Monday, September 3, 2012

Three bedtime stories

Well, I was almost in bed. I was supposed to be. It was just that I was suddenly overcome with a strong feeling of Saharan thirst that would often strangely coincide with an ever too early command to go to bed. I had always felt that I would miss something while I was sleeping. So as I was tiptoeing barefoot through the corridor on my way to the kitchen, with the corner of my eye I caught a glimpse of something that momentarily rooted me to the spot, blinking in disbelief. Two people were pushing the heavy freezer in the direction of the front door. For a moment I thought that somebody wanted to rob us off our food supplies. However, that was only until I realised that the door was closed and that the reckless robbers forgot to pull stockings over their heads so that I could clearly see their faces. They were my parents. Before I had even had time to ask for an explanation, I was sent back to bed in a tone of voice that I knew very well meant “No more information available, only more trouble. Retreat and ask no more.” When I got up for school the next morning, the freezer was sitting back in its corner, mysteriously silent as if nothing had ever happened.
A couple of months later I was alone in another bedroom, far away from home, wide awake late in the night. I was preparing myself for an important conversation. It had to be done properly as much depended on it, actually my whole life. Normally I would have found comfort in a gentle stroke of Mum’s hand or sitting on my Dad’s knees, yet that was not an option any more. Not after days of seeing them nervous and distracted, wandering around aimlessly, only occasionally exchanging glances instead of words, as if they expected that one of them would come up with some miraculous solution to a situation that got completely out of control. It was them who needed comfort. The whole world was upside down obviously. How was I to fix it?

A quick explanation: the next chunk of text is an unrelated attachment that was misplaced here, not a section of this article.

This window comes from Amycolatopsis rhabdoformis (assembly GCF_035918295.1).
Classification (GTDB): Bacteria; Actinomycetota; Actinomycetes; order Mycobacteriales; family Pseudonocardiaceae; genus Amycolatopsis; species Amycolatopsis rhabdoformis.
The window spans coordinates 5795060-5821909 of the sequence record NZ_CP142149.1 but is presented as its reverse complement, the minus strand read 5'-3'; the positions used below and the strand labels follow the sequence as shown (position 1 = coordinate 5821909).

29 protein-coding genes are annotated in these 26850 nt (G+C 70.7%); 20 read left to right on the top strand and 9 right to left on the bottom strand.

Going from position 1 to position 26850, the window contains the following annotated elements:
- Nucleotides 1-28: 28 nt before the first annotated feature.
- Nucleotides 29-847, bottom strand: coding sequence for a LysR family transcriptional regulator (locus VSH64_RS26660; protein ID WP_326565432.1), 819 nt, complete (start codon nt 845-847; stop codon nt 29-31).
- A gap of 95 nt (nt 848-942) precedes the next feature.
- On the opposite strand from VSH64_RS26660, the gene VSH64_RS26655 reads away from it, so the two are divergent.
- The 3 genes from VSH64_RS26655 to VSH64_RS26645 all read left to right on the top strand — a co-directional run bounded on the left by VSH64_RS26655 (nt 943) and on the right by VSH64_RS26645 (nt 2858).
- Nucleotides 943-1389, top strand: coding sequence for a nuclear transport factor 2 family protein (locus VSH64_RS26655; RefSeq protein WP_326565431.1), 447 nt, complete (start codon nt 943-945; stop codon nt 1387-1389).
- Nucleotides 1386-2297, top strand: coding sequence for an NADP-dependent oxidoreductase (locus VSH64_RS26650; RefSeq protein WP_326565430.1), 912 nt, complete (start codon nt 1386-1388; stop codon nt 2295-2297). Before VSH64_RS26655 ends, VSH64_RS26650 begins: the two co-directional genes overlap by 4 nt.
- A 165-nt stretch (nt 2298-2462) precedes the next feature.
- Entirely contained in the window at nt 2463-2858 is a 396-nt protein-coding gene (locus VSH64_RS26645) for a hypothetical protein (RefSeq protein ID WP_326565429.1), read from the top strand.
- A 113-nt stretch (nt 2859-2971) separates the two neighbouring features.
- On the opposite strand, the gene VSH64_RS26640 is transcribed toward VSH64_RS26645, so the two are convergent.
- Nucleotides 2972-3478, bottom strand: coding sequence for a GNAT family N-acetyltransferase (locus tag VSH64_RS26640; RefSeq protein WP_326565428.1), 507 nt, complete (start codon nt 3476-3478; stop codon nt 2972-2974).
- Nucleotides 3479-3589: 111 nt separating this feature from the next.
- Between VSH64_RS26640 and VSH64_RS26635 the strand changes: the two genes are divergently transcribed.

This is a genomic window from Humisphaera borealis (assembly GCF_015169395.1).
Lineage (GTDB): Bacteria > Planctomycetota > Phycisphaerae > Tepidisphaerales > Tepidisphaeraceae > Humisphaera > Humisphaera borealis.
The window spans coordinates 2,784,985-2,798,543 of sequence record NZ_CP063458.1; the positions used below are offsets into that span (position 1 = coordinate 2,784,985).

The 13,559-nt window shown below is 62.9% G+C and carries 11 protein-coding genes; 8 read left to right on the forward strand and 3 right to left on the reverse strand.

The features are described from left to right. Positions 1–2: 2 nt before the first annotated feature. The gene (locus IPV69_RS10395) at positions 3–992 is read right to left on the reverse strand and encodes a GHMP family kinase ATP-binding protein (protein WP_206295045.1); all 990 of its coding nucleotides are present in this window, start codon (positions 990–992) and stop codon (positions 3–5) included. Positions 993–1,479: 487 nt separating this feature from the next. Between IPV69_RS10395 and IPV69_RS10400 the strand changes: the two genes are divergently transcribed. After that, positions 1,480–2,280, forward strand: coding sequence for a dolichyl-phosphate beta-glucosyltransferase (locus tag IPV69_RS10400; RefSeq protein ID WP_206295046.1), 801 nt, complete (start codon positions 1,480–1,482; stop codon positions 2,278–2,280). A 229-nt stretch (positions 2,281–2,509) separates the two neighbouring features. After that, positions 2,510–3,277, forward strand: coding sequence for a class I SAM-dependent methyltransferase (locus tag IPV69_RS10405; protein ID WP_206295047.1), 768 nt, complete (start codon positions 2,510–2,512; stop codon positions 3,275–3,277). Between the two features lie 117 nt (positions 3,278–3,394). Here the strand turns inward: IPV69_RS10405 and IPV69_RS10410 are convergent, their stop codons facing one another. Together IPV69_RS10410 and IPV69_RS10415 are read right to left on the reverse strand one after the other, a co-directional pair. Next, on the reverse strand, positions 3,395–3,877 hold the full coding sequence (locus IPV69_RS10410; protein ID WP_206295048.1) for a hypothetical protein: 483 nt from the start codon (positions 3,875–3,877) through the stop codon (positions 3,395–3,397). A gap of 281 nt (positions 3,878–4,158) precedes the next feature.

Was I supposed to get on my knees? Introduce myself? Apologise for my stubborn denial, scorn and mockery of anybody who had ever attempted anything similar before? I recalled all the endless arguments with other kids on the subject and thought that I had little chance of success in this conversation considering everything I had previously said. Yet, that was my last hope so I cleared my throat and did my best.
I sprang up in bed on the sound of an explosion roaring like a thunder through the canyon whose steep walls surrounded the miniature town in which I lived with my aunt and her family a year later. (Obviously my conversation didn’t go all too well). I could see a myriad of stars dancing before my eyes as I jerked my head a little bit too hard and hit the side of the bed. My cousin sleeping next to me seemed to be more alarmed by my moaning than the explosion and a few moments later was back in horizontal position. I stayed up with my ears pricked expecting to hear some commotion coming from the outside but there was nothing much going on. A few quiet voices and a couple of steps perhaps. The town slept undisturbed. An explosion here or there, who cared? Even the kids played with dynamite on the New Year’s Eve competing whose bundle would shake the town better. I expected to see some parts of the canyon missing on January the first. So after a while the pain in my head subsided, the stars dissolved and I retreated to my side of the bed thinking that I would rather miss whatever was going on and sleep it all over.